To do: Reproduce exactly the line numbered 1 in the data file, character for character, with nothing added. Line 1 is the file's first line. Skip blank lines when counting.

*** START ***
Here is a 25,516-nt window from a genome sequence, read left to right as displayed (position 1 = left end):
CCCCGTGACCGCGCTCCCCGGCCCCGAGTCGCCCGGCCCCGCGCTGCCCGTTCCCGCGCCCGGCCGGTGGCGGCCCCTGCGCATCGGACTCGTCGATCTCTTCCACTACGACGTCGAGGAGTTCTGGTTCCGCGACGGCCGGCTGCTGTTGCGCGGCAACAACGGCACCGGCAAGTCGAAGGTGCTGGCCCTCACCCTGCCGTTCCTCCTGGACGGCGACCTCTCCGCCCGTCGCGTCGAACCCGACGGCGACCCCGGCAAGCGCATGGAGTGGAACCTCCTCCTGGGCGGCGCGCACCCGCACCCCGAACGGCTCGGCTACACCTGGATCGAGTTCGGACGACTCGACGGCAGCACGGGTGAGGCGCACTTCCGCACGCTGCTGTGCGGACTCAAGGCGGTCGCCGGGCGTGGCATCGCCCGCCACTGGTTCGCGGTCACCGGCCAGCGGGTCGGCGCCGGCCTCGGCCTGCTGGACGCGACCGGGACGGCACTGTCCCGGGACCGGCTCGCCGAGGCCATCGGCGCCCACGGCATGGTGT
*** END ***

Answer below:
Here is a 25,516-nt window from a genome sequence, read left to right as displayed (position 1 = left end):